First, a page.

Breaking the rules to see things differently
When Charlie Sporck was hired in the late fifties to oversee the production of silicon semiconductors, he didn’t really know how they worked. That did not stop him from playing a large role in the formative years of what has become known as “Silicon Valley”.
In 1959 Cornell engineer Charlie Sporck ’50 ME moved to the small town of Mountain View, California. He was there to start work as production manager for Fairchild Semiconductor, a recently-formed division of Fairchild Camera and Instrument. At that time, Mountain View was a sleepy town in the Santa Clara Valley with a population of less than 30,000 people. It was home to exactly two tech firms, Shockley Semiconductor and Fairchild Semiconductor. Today, you may know Mountain View as the HQ of tech giants Google, Mozilla, Symantec, and Intuit, among others.
Within fifteen short years, the Santa Clara Valley had acquired a new name and the world had entered a new age. Silicon Valley and the technological innovations birthed there ushered in the Digital Age, and Charlie Sporck was right there from the beginning.
After graduating from Cornell, Sporck worked as a production manager for General Electric in Hudson Falls, New York, not far from his birthplace of Saranac Lake in the Adirondacks. After nine years on the job for GE, Sporck had reached his limit with how difficult it was to institute changes to the production process. He came home after one particularly frustrating day and told his wife Jeanine that it was time he started looking for a new job. He interviewed for an opening as production manager for Fairchild Semiconductor and was offered the position in California.
When Sporck showed up for his first day of work at the Mountain View facility, nobody was expecting him or knew who he was. In fact, another man had already shown up and started in the production manager’s job. Although startling, this did not come as a complete surprise to Sporck. The men who had interviewed him in New York had seemed a bit inebriated, so it made sense they were somewhat hazy about which individual they had offered the job to. Nevertheless, things sorted themselves out after a few days and Charlie Sporck found himself in charge of making semiconductors. “They were strange devices,” he says. “I didn’t know exactly what they were or how they worked. Everything I know about semiconductors I learned on the job.”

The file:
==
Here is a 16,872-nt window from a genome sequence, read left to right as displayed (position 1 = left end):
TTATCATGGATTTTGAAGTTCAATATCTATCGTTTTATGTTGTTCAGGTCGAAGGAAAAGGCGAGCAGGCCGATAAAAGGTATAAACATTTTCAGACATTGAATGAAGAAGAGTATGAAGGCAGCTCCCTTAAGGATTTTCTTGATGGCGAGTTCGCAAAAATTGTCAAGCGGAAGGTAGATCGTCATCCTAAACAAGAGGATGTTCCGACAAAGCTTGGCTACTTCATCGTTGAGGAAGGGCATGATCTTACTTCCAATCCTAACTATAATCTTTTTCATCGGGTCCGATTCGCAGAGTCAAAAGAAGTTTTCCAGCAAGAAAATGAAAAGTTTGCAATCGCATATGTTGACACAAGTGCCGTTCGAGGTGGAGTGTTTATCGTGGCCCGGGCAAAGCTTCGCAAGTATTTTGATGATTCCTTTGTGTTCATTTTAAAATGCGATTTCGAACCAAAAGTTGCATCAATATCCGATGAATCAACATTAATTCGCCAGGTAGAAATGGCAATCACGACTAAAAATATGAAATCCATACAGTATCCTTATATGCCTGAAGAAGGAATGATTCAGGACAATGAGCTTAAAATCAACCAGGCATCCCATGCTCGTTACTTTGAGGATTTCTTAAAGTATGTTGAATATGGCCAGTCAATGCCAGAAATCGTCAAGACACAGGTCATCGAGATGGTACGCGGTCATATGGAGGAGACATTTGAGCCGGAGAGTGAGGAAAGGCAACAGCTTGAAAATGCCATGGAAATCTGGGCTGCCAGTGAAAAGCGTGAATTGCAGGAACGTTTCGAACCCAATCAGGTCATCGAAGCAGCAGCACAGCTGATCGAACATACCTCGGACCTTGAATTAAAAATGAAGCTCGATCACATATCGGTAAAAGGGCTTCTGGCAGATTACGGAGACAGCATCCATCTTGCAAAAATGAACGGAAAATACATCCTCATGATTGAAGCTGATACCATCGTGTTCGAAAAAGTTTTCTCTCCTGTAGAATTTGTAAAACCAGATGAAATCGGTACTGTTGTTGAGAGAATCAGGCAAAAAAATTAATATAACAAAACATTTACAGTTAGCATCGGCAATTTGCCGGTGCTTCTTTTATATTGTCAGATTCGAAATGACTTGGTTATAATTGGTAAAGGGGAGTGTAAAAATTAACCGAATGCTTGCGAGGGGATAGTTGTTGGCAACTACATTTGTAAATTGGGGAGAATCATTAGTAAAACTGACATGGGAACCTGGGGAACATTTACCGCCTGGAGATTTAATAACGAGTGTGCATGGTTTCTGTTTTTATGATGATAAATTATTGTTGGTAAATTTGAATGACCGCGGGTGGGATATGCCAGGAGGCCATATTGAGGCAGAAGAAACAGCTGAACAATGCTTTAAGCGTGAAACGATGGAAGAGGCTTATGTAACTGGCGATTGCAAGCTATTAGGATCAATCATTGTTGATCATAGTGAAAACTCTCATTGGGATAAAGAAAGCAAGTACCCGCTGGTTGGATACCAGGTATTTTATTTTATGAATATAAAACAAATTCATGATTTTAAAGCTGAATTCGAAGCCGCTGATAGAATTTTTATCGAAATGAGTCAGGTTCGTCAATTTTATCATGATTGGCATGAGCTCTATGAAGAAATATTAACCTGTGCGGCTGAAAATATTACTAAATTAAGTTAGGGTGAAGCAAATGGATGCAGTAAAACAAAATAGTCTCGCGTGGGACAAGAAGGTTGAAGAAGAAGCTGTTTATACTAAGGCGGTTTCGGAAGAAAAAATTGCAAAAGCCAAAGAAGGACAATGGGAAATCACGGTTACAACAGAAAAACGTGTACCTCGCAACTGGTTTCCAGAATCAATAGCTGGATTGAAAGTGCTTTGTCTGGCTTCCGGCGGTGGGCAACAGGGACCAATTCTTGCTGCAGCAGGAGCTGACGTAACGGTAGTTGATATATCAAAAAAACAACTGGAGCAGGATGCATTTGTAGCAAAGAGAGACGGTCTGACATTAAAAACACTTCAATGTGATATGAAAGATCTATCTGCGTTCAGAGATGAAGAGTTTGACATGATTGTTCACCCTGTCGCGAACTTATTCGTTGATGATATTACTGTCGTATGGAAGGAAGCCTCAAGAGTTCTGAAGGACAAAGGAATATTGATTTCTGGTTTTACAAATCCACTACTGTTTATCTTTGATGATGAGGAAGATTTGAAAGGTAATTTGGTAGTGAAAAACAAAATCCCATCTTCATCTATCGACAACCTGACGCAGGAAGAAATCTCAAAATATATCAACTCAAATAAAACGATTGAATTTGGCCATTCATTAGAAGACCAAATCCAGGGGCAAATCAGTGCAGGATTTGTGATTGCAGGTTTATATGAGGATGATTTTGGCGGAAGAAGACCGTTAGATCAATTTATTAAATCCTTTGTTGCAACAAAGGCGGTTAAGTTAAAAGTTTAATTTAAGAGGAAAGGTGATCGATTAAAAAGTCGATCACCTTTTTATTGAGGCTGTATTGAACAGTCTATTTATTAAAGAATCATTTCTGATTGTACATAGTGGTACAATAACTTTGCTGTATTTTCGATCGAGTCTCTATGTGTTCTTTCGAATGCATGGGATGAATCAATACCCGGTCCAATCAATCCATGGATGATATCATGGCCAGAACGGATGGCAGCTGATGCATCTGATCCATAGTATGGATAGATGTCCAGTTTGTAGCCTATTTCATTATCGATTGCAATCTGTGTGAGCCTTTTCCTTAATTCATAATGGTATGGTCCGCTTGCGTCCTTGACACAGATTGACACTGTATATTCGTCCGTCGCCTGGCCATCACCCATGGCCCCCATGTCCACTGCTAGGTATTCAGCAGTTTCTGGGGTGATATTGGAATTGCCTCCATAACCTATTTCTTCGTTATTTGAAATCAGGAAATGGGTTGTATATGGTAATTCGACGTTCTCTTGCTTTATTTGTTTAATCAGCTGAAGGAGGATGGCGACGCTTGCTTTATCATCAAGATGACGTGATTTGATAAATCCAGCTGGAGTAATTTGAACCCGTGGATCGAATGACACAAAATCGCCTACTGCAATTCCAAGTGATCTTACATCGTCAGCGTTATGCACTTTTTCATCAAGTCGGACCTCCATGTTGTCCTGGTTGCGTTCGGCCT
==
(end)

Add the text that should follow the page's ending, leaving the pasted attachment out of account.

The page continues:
Sporck learned fast enough and well enough to run the production process at Fairchild for eight years before moving on and up to the CEO position at National Semiconductor. Under Sporck’s leadership, sales at National went from just over $5 million in 1965 to $365 million in 1976. “What I found in Silicon Valley, and what makes its success possible, is the concentration of young people who are not very disciplined, but who are anxious to succeed. It was, and is, a very open, democratic, and fluid environment,” says Sporck. “The informality and more free-flowing atmosphere really suited me.”
When asked what made him so successful in Silicon Valley, Sporck gives what might be a surprising answer for an engineer: “The cost accounting I learned at Cornell and the management training I got at GE. These were the real weapons I had going to Fairchild.” As CEO of National Semiconductor, Sporck was known for his effective cost-control methods. He was also a master at improving processes developed and already in use by other companies.
Because of his impatience with the mediocre status quo, Charlie Sporck headed to California and a whole new life. In the process, he helped create the modern digital age. Nowadays, you can usually find Sporck and Jeanine far from both Cornell and Silicon Valley. They are enjoying their retirement in Hawaii, although they have kept their ties to Upstate New York, where they visit their camp at Saranac Lake as often as they can.
They have also maintained strong ties to Cornell. Sporck’s grandson, Chris Sporck B.S. ’09 ORIE, received his engineering degree from Cornell and now works as a senior engineer at Qualcomm. Charlie continues to promote and support Cornell and industry collaborations that help train the next generations of engineers through hands-on projects.